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Firefox 125 Adds AV1 Support In Encrypted Media Extensions, Other New Features

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  • ssokolow
    replied
    Originally posted by Anux View Post
    That sounds unbelievable, how is google supposed to check a URL that has a random ID in it? I'm pretty confident they only check domain URLs and maybe subdomains (this should be easy to test by visiting a blocked site and just append random stuff to the URL).
    1. The algorithm they set out for generating the hashes says to strip the protocol (i.e. http vs. https) and the query parameters
    2. Google doesn't "check" anything. The browser is requesting an intentionally over-broad query, then using the full hash locally to check if any results they received were false positives. It's similar to how bloom filters are used. Querying by hash instead of bare URL causes the results which may or may not be false positives to be evenly distributed across the entire space of valid URLs instead of clustered within a single domain.

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  • Anux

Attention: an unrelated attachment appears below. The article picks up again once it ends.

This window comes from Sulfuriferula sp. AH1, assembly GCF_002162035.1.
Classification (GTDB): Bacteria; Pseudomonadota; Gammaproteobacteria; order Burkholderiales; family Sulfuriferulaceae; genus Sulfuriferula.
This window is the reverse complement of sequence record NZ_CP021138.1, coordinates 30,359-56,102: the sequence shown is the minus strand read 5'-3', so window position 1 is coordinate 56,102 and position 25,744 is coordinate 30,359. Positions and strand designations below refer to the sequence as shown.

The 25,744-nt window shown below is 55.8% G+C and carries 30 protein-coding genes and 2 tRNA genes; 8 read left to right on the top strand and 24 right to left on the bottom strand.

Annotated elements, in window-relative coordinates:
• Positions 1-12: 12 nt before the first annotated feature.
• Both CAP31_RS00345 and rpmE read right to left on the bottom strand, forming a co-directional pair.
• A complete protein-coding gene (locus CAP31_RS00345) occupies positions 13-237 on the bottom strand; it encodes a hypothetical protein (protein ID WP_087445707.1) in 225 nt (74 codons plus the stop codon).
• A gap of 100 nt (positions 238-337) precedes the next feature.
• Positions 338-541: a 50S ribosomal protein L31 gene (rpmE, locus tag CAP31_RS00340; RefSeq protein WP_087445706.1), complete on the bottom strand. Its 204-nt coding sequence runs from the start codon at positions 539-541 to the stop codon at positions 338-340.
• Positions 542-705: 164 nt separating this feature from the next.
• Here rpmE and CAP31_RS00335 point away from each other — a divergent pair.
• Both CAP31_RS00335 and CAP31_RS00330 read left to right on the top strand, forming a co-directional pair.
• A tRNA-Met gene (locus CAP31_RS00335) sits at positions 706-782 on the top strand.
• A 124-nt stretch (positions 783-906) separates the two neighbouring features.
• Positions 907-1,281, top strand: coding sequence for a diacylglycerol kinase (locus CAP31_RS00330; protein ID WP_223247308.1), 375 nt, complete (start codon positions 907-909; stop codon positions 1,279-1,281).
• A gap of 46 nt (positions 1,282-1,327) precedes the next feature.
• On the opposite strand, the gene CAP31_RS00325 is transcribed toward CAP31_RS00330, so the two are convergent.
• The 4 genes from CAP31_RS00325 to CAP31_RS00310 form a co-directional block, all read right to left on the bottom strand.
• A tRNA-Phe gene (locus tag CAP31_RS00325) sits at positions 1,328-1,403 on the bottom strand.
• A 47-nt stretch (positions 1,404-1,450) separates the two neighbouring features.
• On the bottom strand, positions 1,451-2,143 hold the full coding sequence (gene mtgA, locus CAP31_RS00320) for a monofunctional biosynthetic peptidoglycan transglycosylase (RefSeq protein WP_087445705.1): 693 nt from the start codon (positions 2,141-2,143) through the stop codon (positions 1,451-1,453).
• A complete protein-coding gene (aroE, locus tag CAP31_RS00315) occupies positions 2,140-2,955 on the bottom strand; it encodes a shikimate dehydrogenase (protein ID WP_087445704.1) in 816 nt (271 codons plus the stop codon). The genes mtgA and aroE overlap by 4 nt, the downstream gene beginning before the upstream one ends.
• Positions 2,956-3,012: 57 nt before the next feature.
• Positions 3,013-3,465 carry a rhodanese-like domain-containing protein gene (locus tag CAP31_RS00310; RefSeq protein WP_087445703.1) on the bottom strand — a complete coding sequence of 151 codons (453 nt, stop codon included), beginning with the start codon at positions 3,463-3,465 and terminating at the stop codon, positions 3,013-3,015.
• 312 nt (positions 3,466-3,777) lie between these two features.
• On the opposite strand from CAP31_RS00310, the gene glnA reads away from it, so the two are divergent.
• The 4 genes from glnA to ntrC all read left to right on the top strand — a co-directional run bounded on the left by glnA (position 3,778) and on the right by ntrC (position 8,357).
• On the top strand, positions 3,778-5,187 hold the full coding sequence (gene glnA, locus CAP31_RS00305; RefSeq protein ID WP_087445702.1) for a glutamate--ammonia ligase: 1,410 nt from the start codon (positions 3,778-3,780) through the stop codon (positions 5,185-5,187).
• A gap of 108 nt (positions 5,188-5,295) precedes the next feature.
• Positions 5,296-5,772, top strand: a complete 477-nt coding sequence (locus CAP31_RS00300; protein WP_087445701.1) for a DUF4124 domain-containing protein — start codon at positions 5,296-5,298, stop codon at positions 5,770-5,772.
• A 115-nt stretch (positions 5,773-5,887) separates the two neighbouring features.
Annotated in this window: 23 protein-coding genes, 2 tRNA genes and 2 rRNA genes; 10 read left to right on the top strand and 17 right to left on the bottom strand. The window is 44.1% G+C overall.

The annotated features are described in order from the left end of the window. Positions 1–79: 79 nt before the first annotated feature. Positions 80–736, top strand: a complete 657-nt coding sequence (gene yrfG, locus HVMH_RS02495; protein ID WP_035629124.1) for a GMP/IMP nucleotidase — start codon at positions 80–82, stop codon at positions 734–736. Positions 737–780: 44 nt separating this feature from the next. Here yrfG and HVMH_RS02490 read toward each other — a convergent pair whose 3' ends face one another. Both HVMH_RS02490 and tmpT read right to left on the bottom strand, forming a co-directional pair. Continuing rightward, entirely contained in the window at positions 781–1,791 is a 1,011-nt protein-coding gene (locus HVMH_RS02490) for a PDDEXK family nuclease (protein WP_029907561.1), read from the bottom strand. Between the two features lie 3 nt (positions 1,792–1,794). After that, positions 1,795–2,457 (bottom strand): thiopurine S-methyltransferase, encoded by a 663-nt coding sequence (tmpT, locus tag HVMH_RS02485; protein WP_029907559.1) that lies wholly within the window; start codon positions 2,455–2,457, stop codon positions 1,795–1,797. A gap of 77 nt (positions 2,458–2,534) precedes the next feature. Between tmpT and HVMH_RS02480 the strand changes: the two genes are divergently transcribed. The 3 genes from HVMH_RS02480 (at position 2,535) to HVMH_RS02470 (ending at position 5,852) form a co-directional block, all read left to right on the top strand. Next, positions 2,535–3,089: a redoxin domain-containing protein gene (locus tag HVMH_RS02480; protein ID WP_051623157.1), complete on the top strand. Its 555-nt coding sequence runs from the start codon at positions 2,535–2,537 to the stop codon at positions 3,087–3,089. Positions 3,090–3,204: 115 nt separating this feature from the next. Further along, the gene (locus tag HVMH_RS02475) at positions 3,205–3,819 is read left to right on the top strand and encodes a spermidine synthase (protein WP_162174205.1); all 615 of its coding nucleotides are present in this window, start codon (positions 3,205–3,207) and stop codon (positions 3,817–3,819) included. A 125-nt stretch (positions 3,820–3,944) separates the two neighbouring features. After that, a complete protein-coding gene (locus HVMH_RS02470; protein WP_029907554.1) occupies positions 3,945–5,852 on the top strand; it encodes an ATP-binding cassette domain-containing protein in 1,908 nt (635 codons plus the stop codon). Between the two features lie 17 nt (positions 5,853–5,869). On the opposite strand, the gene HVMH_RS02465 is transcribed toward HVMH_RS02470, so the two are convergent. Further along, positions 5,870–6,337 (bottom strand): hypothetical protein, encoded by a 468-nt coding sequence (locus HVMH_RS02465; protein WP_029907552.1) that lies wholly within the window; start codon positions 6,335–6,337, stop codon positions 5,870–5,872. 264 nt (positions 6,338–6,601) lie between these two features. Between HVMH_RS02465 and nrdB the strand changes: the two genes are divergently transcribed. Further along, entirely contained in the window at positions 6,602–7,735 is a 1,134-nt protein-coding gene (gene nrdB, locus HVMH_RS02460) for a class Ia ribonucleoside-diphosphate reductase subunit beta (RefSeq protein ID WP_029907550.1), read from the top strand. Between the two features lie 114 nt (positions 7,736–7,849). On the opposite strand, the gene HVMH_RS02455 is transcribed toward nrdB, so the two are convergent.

replied
    Originally posted by ssokolow View Post
    But the point is that each thread on Phoronix would get a hash completely unrelated to the others on the same site, and the same would hold true for every URL on the Internet that gets submitted to Google
    That sounds unbelievable, how is google supposed to check a URL that has a random ID in it? I'm pretty confident they only check domain URLs and maybe subdomains (this should be easy to test by visiting a blocked site and just append random stuff to the URL).

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  • ssokolow
    replied
    Originally posted by Anux View Post
    If you have 2 URLs, hash them and trim to 4 bytes, I can pretty easily see which URL corresponds to which 4 byte hash. As long as there are not too many URLs you can reconstruct this stuff.
    But I don't know how many are in the list.